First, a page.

Some corporate leaders are bristling at the potential terms of the grants and loans authorized by the stimulus legislation President Trump signed last week. Boeing’s chief executive, David Calhoun, for one has suggested that the aerospace company could raise money elsewhere if it found the government’s terms too onerous.
The Treasury Department, led by Steven Mnuchin, a former investment banker, might try to avoid imposing conditions that companies find burdensome. But if the aid appears too lenient, popular support for the rescue could evaporate as it did with the bailout of banks and other businesses after the 2008 financial crisis. And some lawmakers and experts argue that Mr. Mnuchin ought to resist the temptation to cut businesses too sweet a deal to prevent them from walking away from the government’s offer.
“Either they don’t need money, which means they shouldn’t get the money,” Senator Elizabeth Warren, Democrat of Massachusetts, said in an interview. “Or maybe they really do need it, in which case they should agree to some restrictions on how the money is spent.”
Taking a tougher line with companies could bolster the overall economic impact of the aid. Demanding that companies maintain hiring levels, for example, might mean that more people have money coming into their bank accounts, allowing them to spend on necessities and pay the rent or mortgage, said Phil Angelides, a former treasurer of California and chairman of the Financial Crisis Inquiry Commission, which was created by Congress in 2009.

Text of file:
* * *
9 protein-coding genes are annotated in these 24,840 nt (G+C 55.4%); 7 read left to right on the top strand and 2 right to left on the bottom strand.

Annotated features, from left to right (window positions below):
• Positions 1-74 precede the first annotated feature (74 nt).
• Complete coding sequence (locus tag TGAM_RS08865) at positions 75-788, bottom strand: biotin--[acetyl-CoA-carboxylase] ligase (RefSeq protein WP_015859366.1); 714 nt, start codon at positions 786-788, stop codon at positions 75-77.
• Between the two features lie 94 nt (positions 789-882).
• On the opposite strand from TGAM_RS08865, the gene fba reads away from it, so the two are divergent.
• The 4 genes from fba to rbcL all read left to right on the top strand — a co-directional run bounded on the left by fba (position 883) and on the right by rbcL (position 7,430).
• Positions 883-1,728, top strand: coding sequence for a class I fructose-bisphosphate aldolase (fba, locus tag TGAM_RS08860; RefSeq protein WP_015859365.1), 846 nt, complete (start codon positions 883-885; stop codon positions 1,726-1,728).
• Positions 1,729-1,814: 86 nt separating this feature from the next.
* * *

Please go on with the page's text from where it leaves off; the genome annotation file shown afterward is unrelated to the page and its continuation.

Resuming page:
Of course, with revenues falling off a cliff and losses piling up, some companies may be so desperate that their chief executives happily accept terms like a temporary ban on companies buying their own shares, a condition that airline executives have said they are willing to accept. Others may accept aid simply because the public wants them to.
One big difference between the economic problems of today and the 2008 financial crisis is that most of the companies in need of relief are not suffering from self-inflicted wounds. “That’s obvious to most people, and a C.E.O. will have this defense at his or her disposal,” said Tony Fratto, a former assistant secretary of the Treasury and a former deputy press secretary for President George W. Bush.
Right now, policymakers are keenly watching how airlines and Boeing might respond.
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